Cooking Meals For Your Vegan Friend

Learn about the different types of vegetarian diets and some of the basics of meal planning for your vegan friend's visit to your home.

If you are a meat eater, cooking for your vegan friends requires not only some new recipes, but also an understanding of what "vegan" really means. There are many different diets that fall into the vegetarian category, and even within the general vegetarian diets there are individual differences. You will need to understand whether your friend is a true vegan, or if he is a lacto-vegetarian, an ova-vegetarian, a lacto-ovo vegetarian, or a semi-vegetarian (sometimes called "flexitarian").

A vegan is someone who does not eat any animal foods at all. They do not eat any by-products of animals in any form. That means that they do not eat honey, or butter, milk, eggs, or oils that are a derivative of an animal.

An ova-vegetarian is someone who does not eat meat, but they do eat eggs and products made with eggs. They do not eat dairy products, so milk, butter, ice cream, and cheese are not acceptable. A lacto-vegetarian is someone who will eat dairy products, but will not eat eggs. And a lacto-ovo vegetarian will eat eggs and dairy.

Vegetarianism can also include people who will eat fish (pesco-vegetarians) and poultry (polio-vegetarians), but not any other kind of meat. Sometimes one type of vegetarianism is combined with another, such as someone may be a pesco-vegetarian and an ova-vegetarian. This simply means that person will eat fish and eggs but not dairy products.

The word "flexitarian" was recently coined to describe people who consider themselves vegetarians for the most part, but on occasion will eat meat, fish, or poultry. Flexitarian's main food preferences, however, are fruits and vegetables, though they are not philosophically opposed, nor dietically restricted from meat consumption.

One concern about a vegan diet is the possibility of an insufficient intake of proteins. Proteins are the foods that make flesh and blood and repair the body and are most readily found in meat and dairy products. A complete protein must include all eight essential amino acids. Complete protein in non-meat products can be found in cheese, dried beans, eggs, whole milk, powdered skim milk, peanut flour, peanuts, soybean flour, soybean sprouts, wheat germ, and whole wheat flower. There are incomplete proteins included in natural brown rice, nuts, dried lima beans, whole grains, bran flakes, yellow corn meal, buckwheat flour, and yogurt. Food combinations of these foods with certain other foods help them attain complete protein status, however.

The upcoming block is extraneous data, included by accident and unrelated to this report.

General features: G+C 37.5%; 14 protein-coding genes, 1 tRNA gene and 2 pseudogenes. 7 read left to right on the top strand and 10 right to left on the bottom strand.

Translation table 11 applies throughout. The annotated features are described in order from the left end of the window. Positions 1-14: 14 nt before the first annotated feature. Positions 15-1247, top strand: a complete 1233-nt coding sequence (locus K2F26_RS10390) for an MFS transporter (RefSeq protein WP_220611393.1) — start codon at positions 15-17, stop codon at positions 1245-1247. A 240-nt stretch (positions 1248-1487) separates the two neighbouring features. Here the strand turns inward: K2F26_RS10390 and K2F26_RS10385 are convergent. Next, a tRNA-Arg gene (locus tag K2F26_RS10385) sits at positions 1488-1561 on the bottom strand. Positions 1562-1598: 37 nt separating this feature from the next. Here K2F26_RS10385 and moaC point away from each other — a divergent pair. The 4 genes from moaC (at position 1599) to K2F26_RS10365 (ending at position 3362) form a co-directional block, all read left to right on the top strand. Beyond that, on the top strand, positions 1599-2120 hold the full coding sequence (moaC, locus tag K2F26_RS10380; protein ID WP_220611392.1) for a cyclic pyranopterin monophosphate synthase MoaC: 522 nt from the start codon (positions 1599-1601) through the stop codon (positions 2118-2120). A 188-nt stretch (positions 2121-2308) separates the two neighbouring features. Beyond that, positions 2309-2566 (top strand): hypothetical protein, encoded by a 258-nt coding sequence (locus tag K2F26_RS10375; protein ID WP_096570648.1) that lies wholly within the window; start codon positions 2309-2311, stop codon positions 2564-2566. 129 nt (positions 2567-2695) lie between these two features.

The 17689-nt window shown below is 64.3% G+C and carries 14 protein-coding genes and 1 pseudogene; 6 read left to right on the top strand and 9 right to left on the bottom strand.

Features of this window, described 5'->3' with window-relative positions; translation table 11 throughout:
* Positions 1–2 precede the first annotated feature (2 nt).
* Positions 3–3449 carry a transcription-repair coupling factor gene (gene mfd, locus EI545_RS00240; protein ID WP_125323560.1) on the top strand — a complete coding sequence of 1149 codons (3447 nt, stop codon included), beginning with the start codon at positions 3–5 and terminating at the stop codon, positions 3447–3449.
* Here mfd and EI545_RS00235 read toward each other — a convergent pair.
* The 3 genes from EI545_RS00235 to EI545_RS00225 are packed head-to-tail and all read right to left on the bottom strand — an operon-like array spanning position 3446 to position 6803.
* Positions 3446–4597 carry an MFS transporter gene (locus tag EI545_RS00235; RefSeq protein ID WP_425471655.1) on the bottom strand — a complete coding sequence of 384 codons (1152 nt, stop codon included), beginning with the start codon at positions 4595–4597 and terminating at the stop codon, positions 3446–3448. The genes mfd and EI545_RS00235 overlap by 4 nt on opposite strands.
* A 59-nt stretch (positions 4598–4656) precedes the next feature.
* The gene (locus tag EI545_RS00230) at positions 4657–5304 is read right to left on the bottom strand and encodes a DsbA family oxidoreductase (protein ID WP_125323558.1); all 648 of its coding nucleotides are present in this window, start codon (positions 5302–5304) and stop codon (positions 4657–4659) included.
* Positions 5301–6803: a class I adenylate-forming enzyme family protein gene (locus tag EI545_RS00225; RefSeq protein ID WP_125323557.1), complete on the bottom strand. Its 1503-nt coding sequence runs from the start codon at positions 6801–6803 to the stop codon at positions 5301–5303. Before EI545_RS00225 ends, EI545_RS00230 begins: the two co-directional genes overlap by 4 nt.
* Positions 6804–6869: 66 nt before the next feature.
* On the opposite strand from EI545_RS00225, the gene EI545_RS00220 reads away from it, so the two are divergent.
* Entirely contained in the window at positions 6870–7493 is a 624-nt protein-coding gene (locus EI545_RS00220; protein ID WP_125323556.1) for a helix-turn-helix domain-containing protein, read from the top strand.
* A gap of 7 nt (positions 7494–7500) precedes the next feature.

It is a great idea to keep a card of information about the dietary preferences of each person you cook for, including your vegetarian friends. It is a good idea to always ask your guests about dietary information when you extend an invitation to your home for a meal. It is important to know about dietary information, such as if your guests have food restrictions, preferences, or dislikes. Why go to the work of cooking if you aren't preparing something that your guests can eat and enjoy?

The dietary information you gather from your guests can be stored simply on a recipe card where you write the friend's name at the top of the card, followed by the type of vegetarian diet they prefer ( lacto-ovo vegetarian, ova-vegetarian, lacto-vegetarian, vegan, or flexitarian). This record can also include foods they mention they especially like or dislike. Each card can also be a record of foods that you have served them in the past and the dates you served them so that you can find the recipes that were successful again when you want to, or to make sure that you don't always serve them the same foods.

If you are not comfortable in asking your guests dietary questions, or are not able to speak to them in advance, there are some general considerations which can and should be made. Use soy milk or silken tofu for making such things as fruit smoothies or sauces and dips. Add seeds and nuts to yogurt, breads, and desserts for added nutrition and protein. Prepare beans, nuts, lentils, and foods such as tofu and veggie burgers in place of meat. Make sure that you offer a variety of fresh fruits and vegetables and use nut and seed butters on such things as rice cakes and whole grain breads. And keep in mind that even though sweets and fried vegetables and fried breads are acceptable components to many vegetarian diets, it is best to limit those as they are not healthy choices for your guests.

Making an attempt to understand your vegan friend's dietary considerations, is not only thoughtful, it is respectful. Your friend's choice of diet, if not based on medical need, is one of philosophical or spiritual choice. Cooking foods that fulfill the requirements of that choice tell them that you care about them as a person and want them to be comfortable and happy in your home. You don't have to be an excellent cook to have a successful dinner. You just have to be someone who truly cares about the guests at your table.

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